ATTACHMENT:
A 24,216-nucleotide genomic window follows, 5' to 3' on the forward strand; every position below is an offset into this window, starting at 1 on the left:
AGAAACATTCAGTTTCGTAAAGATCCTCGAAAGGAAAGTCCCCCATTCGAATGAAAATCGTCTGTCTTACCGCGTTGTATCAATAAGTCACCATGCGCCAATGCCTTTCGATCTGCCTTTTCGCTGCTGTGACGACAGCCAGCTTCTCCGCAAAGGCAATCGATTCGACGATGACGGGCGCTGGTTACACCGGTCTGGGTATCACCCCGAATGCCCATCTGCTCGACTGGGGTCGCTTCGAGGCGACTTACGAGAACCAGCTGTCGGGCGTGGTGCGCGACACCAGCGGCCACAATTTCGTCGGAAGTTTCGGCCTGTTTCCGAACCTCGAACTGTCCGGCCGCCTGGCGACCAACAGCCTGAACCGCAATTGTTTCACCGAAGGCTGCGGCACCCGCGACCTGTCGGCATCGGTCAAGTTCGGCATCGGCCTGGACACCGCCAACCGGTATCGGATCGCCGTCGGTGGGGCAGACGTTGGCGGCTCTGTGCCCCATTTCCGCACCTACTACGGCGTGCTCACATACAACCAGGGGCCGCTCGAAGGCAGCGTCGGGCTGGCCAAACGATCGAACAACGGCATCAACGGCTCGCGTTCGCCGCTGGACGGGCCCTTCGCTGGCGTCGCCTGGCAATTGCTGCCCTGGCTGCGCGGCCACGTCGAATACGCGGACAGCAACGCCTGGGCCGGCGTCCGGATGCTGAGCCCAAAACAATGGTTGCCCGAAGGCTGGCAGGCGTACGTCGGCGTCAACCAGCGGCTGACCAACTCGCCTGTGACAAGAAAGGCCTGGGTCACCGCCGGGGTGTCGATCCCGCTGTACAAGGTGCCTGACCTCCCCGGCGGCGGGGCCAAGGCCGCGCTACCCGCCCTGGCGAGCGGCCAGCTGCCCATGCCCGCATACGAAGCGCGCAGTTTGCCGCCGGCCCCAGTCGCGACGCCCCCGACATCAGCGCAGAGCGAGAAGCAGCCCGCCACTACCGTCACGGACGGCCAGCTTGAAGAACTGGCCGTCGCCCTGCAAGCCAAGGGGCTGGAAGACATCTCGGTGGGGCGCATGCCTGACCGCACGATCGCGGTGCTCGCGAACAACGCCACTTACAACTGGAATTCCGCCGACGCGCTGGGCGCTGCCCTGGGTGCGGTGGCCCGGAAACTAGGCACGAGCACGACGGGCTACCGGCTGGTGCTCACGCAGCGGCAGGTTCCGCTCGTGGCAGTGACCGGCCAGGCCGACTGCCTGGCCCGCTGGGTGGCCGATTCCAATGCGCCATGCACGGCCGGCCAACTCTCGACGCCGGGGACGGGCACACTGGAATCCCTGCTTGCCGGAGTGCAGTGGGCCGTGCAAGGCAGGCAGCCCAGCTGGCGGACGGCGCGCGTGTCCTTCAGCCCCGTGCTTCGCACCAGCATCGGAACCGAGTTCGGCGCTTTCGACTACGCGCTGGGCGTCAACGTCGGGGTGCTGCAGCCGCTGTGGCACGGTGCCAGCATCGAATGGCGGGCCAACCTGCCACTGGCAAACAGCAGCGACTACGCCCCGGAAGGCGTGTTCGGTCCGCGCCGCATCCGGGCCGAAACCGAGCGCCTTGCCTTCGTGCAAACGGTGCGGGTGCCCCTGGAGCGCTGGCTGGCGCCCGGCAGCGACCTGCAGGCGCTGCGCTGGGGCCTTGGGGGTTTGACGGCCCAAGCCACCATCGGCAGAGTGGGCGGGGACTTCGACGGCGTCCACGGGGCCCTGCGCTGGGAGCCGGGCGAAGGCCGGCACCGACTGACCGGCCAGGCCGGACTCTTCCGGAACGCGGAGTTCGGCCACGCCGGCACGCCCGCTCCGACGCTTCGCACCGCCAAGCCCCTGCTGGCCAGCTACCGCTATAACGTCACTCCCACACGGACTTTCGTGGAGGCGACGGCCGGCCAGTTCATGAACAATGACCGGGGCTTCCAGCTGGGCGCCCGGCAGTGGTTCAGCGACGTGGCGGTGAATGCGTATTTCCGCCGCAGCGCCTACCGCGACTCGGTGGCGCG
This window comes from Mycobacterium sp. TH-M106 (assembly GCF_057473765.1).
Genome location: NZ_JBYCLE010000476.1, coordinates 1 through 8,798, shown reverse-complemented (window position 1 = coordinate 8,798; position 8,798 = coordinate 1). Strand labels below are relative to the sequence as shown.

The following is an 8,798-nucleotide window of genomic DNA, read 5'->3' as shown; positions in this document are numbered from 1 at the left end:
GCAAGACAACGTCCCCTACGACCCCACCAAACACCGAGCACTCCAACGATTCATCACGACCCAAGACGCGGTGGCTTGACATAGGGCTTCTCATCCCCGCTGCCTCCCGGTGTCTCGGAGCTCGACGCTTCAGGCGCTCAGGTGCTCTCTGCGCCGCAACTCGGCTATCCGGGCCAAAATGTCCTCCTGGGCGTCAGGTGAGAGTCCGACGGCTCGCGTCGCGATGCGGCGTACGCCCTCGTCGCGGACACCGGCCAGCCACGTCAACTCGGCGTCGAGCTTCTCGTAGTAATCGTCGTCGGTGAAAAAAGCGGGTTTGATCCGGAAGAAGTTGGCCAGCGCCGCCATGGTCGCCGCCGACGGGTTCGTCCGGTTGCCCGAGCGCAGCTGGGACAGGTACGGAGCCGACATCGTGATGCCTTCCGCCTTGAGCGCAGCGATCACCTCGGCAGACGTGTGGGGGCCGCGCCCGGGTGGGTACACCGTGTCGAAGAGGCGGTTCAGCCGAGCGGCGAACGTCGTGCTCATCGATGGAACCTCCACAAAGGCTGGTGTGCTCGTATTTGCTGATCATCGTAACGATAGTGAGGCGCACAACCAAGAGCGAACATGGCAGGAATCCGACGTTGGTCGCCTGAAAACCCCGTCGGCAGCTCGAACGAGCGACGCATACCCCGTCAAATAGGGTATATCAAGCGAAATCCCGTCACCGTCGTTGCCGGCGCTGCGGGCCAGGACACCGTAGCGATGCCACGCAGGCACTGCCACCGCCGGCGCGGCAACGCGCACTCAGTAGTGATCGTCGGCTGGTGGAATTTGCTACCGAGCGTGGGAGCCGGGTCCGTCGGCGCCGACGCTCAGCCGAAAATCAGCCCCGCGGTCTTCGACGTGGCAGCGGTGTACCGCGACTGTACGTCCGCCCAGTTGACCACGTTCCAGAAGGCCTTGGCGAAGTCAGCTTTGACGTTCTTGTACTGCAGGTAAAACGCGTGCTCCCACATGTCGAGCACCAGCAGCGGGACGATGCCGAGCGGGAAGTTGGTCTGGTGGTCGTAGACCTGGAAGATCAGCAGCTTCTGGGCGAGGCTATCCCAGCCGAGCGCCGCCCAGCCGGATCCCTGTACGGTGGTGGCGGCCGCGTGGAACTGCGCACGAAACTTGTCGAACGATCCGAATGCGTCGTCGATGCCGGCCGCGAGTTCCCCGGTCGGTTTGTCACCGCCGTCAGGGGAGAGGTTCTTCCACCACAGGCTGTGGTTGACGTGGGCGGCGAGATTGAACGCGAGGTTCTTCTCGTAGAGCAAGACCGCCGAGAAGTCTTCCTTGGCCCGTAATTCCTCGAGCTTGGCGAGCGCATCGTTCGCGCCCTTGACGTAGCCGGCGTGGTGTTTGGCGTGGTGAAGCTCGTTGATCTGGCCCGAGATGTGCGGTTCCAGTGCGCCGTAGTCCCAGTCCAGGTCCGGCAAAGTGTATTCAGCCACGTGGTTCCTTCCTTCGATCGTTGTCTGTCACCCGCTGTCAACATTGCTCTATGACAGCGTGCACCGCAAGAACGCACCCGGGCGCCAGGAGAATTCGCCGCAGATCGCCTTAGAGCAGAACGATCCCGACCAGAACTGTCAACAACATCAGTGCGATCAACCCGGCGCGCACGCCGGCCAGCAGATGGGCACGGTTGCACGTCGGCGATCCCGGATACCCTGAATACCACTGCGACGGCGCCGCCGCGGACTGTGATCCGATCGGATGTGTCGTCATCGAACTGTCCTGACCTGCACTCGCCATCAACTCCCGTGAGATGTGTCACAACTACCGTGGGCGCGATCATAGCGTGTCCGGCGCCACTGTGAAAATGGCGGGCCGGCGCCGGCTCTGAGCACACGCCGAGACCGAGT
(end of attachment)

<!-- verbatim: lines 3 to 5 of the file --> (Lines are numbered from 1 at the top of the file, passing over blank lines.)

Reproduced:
This window comes from Mycobacterium sp. TH-M106 (assembly GCF_057473765.1).
Genome location: NZ_JBYCLE010000476.1, coordinates 1 through 8,798, shown reverse-complemented (window position 1 = coordinate 8,798; position 8,798 = coordinate 1). Strand labels below are relative to the sequence as shown.

The following is an 8,798-nucleotide window of genomic DNA, read 5'->3' as shown; positions in this document are numbered from 1 at the left end: